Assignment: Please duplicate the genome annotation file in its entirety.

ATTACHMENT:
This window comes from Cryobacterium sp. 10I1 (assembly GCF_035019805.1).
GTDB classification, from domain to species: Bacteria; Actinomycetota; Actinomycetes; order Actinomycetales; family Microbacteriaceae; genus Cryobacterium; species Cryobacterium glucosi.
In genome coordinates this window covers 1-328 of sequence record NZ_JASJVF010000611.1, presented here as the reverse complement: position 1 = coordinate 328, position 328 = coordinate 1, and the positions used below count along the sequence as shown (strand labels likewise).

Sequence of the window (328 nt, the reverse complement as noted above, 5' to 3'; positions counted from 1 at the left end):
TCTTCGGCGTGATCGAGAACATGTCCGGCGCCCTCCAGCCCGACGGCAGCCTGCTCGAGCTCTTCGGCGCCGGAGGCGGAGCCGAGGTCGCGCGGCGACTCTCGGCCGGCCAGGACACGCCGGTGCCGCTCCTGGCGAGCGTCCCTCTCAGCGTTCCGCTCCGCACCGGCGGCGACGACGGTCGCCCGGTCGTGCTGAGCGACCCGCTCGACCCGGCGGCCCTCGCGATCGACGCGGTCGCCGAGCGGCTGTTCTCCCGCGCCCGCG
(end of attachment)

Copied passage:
This window comes from Cryobacterium sp. 10I1 (assembly GCF_035019805.1).
GTDB classification, from domain to species: Bacteria; Actinomycetota; Actinomycetes; order Actinomycetales; family Microbacteriaceae; genus Cryobacterium; species Cryobacterium glucosi.
In genome coordinates this window covers 1-328 of sequence record NZ_JASJVF010000611.1, presented here as the reverse complement: position 1 = coordinate 328, position 328 = coordinate 1, and the positions used below count along the sequence as shown (strand labels likewise).

Sequence of the window (328 nt, the reverse complement as noted above, 5' to 3'; positions counted from 1 at the left end):
TCTTCGGCGTGATCGAGAACATGTCCGGCGCCCTCCAGCCCGACGGCAGCCTGCTCGAGCTCTTCGGCGCCGGAGGCGGAGCCGAGGTCGCGCGGCGACTCTCGGCCGGCCAGGACACGCCGGTGCCGCTCCTGGCGAGCGTCCCTCTCAGCGTTCCGCTCCGCACCGGCGGCGACGACGGTCGCCCGGTCGTGCTGAGCGACCCGCTCGACCCGGCGGCCCTCGCGATCGACGCGGTCGCCGAGCGGCTGTTCTCCCGCGCCCGCG